Campus lactation rooms cultivate safe space for new mothers


The interior of a lactation room on Kent’s main campus. 

Michael Indriolo

Michael Indriolo

Social Services Reporter

Kent State’s Office of the University Architect recently partnered with the Women’s Center to build and promote lactation rooms on campus. Women’s Center director Cassandra Pegg-Kirby and space planning manager Charmaine Iwanski strengthened the project with collaboration and personal experience.

“In the work that we do to make change, I think you have to break down silos and work across areas,” Pegg-Kirby said. “So this is really working with the University Architect’s Office because they’re the ones that have the ability to impact the change.”

Although the project began in 2010, it needed to be reexamined because the rooms’ quality standards are not universally maintained throughout campus.

“Over time, some of those spaces haven’t been utilized or they’ve become a storage closet,” Pegg-Kirby said. “So we have gone back in and we’re going to meet again to look at where they’re supposed to be on campus, and if they’re set up in a way that’s best practice.”

Best practice means considering details like updated equipment, proximity to sinks, privacy, medical-grade chairs, outlets and Wi-Fi connection. Such comforts that may seem simple are essential to the new mothers using these rooms, Pegg-Kirby said.

Iwanski, who spearheaded the project after her predecessor left, pointed out those details after using one of the rooms herself. She’s since designed nearly 20 lactation rooms across campus.

“They’re used often because I think there’s more of a trend now for the whole natural, ‘feed my baby’ movement,” Iwanski said. “It’s more accepted.”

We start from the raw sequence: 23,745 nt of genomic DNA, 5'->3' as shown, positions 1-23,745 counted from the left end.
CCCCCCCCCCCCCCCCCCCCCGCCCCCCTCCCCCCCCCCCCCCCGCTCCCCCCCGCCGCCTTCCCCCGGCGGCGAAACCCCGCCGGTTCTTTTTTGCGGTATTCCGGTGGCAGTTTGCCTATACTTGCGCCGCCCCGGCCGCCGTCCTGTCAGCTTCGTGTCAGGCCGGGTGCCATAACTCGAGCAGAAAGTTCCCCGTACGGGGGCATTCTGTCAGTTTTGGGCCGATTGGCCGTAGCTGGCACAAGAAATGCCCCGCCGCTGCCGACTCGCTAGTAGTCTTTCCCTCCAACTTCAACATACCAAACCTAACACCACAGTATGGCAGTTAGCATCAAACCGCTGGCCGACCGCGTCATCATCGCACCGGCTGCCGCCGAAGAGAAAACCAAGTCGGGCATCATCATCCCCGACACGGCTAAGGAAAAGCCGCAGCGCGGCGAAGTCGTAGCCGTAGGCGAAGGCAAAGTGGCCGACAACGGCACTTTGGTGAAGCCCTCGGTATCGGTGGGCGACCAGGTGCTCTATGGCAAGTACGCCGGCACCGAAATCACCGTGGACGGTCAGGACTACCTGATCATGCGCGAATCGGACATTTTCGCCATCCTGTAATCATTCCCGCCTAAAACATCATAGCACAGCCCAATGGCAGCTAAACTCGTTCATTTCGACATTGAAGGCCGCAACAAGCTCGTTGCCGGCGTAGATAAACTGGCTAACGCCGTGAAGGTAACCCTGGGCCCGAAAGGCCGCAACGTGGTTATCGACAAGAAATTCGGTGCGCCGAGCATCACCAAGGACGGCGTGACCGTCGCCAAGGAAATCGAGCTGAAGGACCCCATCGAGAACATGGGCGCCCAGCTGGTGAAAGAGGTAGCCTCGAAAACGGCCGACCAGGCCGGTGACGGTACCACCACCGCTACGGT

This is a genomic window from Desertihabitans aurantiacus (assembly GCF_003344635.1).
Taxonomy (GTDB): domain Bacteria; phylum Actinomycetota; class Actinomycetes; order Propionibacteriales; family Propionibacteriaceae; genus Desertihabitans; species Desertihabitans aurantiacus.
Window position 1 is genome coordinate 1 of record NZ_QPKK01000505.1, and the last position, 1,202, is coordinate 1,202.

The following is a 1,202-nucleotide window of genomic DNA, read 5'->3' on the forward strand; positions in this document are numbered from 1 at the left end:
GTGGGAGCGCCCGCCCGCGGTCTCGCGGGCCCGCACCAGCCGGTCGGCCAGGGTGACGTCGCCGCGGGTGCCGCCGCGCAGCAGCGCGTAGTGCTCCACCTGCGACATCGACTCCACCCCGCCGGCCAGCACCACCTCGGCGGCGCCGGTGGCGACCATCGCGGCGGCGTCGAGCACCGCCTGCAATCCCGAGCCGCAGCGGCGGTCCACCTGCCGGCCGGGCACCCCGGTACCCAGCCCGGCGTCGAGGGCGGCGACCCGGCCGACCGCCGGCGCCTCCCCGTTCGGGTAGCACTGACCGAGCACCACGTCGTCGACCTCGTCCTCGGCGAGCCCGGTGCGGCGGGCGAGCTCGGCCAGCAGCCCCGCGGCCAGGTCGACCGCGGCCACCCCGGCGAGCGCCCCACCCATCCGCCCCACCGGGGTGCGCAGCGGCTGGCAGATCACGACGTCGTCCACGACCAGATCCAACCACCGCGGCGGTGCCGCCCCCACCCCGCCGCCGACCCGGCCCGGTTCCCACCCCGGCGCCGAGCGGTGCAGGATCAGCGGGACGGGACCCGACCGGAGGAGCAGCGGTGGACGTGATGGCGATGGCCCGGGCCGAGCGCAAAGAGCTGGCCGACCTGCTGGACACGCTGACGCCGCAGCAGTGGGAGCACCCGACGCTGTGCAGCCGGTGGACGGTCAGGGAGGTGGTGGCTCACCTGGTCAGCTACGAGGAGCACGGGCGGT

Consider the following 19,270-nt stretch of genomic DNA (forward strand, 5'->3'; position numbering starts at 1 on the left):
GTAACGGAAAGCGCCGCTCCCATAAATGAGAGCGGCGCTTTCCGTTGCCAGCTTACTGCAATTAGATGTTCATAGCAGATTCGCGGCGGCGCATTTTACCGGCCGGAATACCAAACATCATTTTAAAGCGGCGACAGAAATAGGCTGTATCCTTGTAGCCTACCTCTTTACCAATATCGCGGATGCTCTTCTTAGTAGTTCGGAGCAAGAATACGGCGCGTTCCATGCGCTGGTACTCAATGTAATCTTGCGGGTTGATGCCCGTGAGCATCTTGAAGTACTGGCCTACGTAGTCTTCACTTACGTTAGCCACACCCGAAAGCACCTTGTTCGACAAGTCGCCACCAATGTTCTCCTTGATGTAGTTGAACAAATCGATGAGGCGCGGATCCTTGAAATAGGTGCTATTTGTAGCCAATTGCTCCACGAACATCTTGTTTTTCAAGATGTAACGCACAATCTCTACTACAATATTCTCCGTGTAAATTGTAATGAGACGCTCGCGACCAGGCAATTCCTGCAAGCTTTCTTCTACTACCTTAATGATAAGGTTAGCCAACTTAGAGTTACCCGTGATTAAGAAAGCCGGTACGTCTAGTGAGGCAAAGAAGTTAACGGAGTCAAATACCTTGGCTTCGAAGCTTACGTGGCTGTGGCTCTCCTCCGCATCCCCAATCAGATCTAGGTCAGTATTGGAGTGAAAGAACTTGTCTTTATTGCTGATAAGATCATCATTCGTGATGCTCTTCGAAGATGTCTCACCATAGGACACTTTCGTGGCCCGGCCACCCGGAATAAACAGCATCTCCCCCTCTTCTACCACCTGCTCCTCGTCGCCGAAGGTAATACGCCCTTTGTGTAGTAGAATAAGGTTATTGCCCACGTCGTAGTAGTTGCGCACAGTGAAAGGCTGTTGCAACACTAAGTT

Although the Health Care and Education Reconciliation Act of 2010 compelled all employers to provide time and space for new mothers to nurse, Iwanski said the project’s significance extends beyond legal compliance.

“I think it’s important because it shows that your employer is supporting you personally,” she said. “It’s a good morale booster.”

That act states that employers are required to provide nursing mothers with reasonable break time to express breast milk for the first year following the birth of a child. A room that must also be provided and shielded from view, free from intrusion by the public. The provided room also cannot be a bathroom.

That support goes a long way for new mothers trying to balance their child’s needs with social pressures, Iwanski said.

“You need to feed your baby,” she said. “It’s already stressful, breastfeeding in itself is a very stressful process because there’s a weird stress in comparison; the mom culture is a lot different now with social media, and there’s a lot of pressure to breastfeed.”

According to Iwanski, there’s a lot of judgement among mothers who favor different nurturing techniques. Those who favor a natural, humanized approach seem to think those who rely heavily on specialized medical assistance are wrong, or vice versa.

“That first year that you’re raising, I think you’re more susceptible to those voices, those outside factors,” she said. “When you’re dealing with a baby and no sleep, it becomes very ostracizing, there’s pressure there.”

The lactation rooms on campus are like a safe space for new mothers, free from those voices and outside factors, Iwanski said. Navigating motherhood can be difficult, but the consideration for these lactation rooms’ fine details helps ease that stress.

With Iwanski’s experience, Pegg-Kirby’s partnership and overwhelming support from the architect’s office, the lactation room project has recently surge.

“I think that’s how you impact change,” she said. “You find ways to work together, and you find ways to incorporate the voices of the people who are impacted the most.”

Contact Michael Indriolo

at [email protected]